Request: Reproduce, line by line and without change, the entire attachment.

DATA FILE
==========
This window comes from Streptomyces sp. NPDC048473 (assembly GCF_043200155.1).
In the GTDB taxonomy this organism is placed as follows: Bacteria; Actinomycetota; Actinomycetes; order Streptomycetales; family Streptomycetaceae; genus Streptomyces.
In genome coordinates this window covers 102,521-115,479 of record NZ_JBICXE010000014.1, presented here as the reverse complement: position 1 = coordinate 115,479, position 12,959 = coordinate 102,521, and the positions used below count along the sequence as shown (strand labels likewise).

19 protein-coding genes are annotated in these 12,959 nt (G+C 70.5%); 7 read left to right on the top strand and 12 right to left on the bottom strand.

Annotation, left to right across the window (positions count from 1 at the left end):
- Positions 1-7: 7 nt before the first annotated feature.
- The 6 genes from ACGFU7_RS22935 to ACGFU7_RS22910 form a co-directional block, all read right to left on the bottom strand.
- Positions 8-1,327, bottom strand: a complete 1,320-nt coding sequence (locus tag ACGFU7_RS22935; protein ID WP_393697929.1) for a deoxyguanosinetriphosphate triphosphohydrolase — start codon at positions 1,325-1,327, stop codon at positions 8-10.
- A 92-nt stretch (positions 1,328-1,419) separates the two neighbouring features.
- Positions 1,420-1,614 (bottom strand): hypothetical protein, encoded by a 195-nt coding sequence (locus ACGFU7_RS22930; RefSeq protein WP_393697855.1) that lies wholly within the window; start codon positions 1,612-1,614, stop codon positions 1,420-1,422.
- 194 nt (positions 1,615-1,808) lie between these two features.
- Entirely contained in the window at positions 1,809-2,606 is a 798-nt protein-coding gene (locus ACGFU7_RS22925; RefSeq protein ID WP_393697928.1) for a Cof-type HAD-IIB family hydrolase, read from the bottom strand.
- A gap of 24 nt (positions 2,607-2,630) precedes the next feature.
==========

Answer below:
This window comes from Streptomyces sp. NPDC048473 (assembly GCF_043200155.1).
In the GTDB taxonomy this organism is placed as follows: Bacteria; Actinomycetota; Actinomycetes; order Streptomycetales; family Streptomycetaceae; genus Streptomyces.
In genome coordinates this window covers 102,521-115,479 of record NZ_JBICXE010000014.1, presented here as the reverse complement: position 1 = coordinate 115,479, position 12,959 = coordinate 102,521, and the positions used below count along the sequence as shown (strand labels likewise).

19 protein-coding genes are annotated in these 12,959 nt (G+C 70.5%); 7 read left to right on the top strand and 12 right to left on the bottom strand.

Annotation, left to right across the window (positions count from 1 at the left end):
- Positions 1-7: 7 nt before the first annotated feature.
- The 6 genes from ACGFU7_RS22935 to ACGFU7_RS22910 form a co-directional block, all read right to left on the bottom strand.
- Positions 8-1,327, bottom strand: a complete 1,320-nt coding sequence (locus tag ACGFU7_RS22935; protein ID WP_393697929.1) for a deoxyguanosinetriphosphate triphosphohydrolase — start codon at positions 1,325-1,327, stop codon at positions 8-10.
- A 92-nt stretch (positions 1,328-1,419) separates the two neighbouring features.
- Positions 1,420-1,614 (bottom strand): hypothetical protein, encoded by a 195-nt coding sequence (locus ACGFU7_RS22930; RefSeq protein WP_393697855.1) that lies wholly within the window; start codon positions 1,612-1,614, stop codon positions 1,420-1,422.
- 194 nt (positions 1,615-1,808) lie between these two features.
- Entirely contained in the window at positions 1,809-2,606 is a 798-nt protein-coding gene (locus ACGFU7_RS22925; RefSeq protein ID WP_393697928.1) for a Cof-type HAD-IIB family hydrolase, read from the bottom strand.
- A gap of 24 nt (positions 2,607-2,630) precedes the next feature.